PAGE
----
Tuesday, March 27, 2012

The Details Are Background Noise; Trayvon Was Murdered

The case of Trayvon Martin has shaken many of us to our core and for some, the case is slightly more personal because it highlighted a dark secret America has long held….a secret that seemed taboo to speak about and politically incorrect to address – America fears young men of color.

Many would say that myths and legends have a start in truth. A volcano erupts and the villagers begin a rumor-turned-myth that an angry God lives in the mountain. There are a million different stories that can substantiate some stereotypes-turned-myths-turned irrational fears. Sadly, some have turned these irrational fears into a terrifying reality that will have some folks justifying killing a man of color simply for being present; somehow our mere presence sends-up a red flag for some; for some, men of color trigger a fight or flight response.

As a man of color I’m perplexed by the reaction some folks may have to me. I’ve seen [first-hand] as some women move their purse to the opposite side of where I’m standing; I’ve been privy to the young white man who gets off the elevator before it leaves the lobby so we’re not sharing the ride.

America can now have the conversation that starts with, “…there is good and bad in all men.” Rather than elaborate further, I’d urge everyone to take a look at who you’re pre-judging and to make a conscious effort to give everyone the benefit of the doubt. Now I’m not saying that you should turn-off your God-given fight/flight response to danger (if you feel it, do something about it) but that something should more than likely be run and avoid danger, rather than run to meet it head-on.

Ultimately, Trayvon Martin was murdered in cold blood on a street in Florida. Whether he was a clean-cut kid or a homicidal maniac doesn’t matter. The truth is that George Zimmerman was instructed by the 9-1-1 operator to remain in his vehicle and to NOT pursue Trayvon. He chose to ignore that order. Did Trayvon strike George first? The answer is irrelevant. I would hope that my son would fight for his life if a stranger confronted him on the street baring a weapon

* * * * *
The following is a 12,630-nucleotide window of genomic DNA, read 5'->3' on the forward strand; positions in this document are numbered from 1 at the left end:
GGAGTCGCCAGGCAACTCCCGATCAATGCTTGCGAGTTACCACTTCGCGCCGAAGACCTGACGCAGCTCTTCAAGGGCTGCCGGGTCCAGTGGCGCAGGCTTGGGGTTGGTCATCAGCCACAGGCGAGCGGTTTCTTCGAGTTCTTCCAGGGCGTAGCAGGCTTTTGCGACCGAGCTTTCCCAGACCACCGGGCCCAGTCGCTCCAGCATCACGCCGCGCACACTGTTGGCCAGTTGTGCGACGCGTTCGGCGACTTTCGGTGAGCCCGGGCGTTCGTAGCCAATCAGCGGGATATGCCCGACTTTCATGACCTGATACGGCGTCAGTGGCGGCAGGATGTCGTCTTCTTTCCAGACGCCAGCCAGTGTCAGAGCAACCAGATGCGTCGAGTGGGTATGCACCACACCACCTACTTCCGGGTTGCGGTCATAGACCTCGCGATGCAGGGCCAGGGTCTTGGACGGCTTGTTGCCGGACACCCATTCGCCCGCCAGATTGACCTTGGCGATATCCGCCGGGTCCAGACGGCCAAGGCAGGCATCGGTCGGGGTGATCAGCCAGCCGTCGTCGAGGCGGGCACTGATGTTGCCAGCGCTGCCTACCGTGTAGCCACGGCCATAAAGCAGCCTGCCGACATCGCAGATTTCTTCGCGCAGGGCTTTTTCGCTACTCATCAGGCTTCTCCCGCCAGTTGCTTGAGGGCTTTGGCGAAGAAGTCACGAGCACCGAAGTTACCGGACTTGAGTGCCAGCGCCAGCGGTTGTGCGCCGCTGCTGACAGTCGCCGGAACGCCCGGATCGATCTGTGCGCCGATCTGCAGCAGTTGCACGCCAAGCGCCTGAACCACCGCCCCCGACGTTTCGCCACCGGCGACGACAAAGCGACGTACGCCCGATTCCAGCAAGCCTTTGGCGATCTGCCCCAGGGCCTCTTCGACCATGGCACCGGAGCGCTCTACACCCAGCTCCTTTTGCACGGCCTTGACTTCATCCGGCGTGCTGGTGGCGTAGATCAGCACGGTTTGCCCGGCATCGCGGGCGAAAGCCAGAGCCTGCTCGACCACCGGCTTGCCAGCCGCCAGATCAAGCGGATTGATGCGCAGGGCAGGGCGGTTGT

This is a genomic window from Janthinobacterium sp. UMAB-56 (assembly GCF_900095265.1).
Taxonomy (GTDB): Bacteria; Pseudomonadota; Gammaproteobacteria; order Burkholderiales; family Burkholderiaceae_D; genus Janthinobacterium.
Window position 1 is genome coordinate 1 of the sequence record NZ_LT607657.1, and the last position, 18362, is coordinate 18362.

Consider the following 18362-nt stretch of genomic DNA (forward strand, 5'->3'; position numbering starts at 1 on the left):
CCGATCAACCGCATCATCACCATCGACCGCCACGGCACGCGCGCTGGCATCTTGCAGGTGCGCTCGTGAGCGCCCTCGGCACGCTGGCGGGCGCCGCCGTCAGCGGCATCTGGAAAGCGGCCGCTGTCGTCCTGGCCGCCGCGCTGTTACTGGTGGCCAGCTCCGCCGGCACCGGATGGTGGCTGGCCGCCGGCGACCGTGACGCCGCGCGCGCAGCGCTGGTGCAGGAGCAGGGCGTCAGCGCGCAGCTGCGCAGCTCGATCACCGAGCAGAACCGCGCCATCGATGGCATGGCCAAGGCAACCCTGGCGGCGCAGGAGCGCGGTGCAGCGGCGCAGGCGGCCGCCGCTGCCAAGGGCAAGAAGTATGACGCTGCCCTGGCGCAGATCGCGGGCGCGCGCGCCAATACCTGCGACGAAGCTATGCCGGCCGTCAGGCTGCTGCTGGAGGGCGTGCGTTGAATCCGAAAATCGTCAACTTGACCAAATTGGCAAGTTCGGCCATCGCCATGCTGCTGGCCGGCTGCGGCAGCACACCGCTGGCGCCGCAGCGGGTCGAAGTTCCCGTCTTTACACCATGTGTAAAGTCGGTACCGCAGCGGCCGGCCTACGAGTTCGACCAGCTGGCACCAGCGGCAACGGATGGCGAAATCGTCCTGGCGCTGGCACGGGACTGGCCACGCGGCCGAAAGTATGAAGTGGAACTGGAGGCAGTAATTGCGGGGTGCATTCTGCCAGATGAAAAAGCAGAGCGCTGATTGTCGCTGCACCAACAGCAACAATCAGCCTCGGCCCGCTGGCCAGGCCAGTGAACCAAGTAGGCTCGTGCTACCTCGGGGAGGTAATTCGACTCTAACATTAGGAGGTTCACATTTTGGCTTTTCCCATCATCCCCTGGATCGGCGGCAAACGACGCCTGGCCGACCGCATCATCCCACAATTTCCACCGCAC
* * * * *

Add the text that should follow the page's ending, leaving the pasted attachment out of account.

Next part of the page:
Was Trayvon a good kid? Is George a racist? Was Trayvon looking for trouble that night? Did George see something really suspicious? Who struck out first? ALL of these questions and their respective answers are moot; You see, sometimes the details of a story are just background noise. Trayvon is dead. Murdered at the hands of a man instructed to stay in his vehicle; shot to death by a weapon totting neighborhood watch vigilante.

Keep passin' the open windows...

Wednesday, March 21, 2012

Me, My Partner, My Son & Trayvon Martin

After hundreds – maybe thousands – of investigative reports, studies and even personal experiences, America is finally coming to terms with our not-so-covert-racism issue and our irrational fear of men of color. Whether the fear is real or imagined is less relevant than why anyone would have a fear of a segment of the population based strictly on their gender and/or color of their skin.

Today, Trayvon Martin, 17, lies dead. His killer, George Zimmerman called 9-1-1 to report that he was witnessing a suspicious man walking through the neighborhood. The man he was referring to was Trayvon. In Trayvon’s possession at the time of death, were a bag of skittles and an iced tea – hardly weapons of mass destruction or a hold-up even. Before killing Trayvon, police asked Zimmerman to remain in his vehicle and not to pursue the young man, but he disregarded their orders, trailed the young man, confronted him and then shot him – in what Zimmerman alleges was self defense.

When I first heard the story of Trayvon I thought that more information would surface that would show why Zimmerman was forced to shoot and kill him. That information never came. Instead, I was treated to a horrific barrage of audio and eyewitness accounts of an innocent teenager who returning from a trip to the store was followed, cornered and murdered by a strange man – one he clearly feared based on his cries for help heard by eyewitnesses before the fatal shots were fired.

Sure, Trayvon isn’t related to us directly, but as a man of color, I am Trayvon. My son is Trayvon. My partner is Trayvon. Why would my wearing a hoodie be suspicious to anyone, if the same hoodie would not be seen as suspicious on a Caucasian man?

Trayvon’s senseless murder is getting the attention it deserves. I am disgusted with the police department and justice department handling the case in Florida. Most of all, I grieve with the parents of Trayvon who have to watch their son’s killer walk free; still in possession of the weapon that killed their child.

I don’t subscribe to vigilante justice, but I do believe in karma as life’s equalizer. You may think it a whimsical wish to think that George Zimmerman will have to pay – in his lifetime – for the cowardly murder of Trayvon, but I know it to be true. Whether he burns in hell is between George and his creator, but before he ever gets there, he will settle the score for Trayvon right here.

Sign the petitions asking for justice for Trayvon that are circulating around the web and contact your legislators. It’s fine to complain, mope and groan to your family and friends, but let your voice be heard by those who have the power to affect change. Do it for all the Trayvons – including myself – who walk the streets innocently, but because of the color of our skin, we are somehow a threat…suspicious…requiring lethal force to stop us from getting home with our bag of Skittles.

RIP Trayvon…your short life will not be in vain.

Keep passin' the open windows...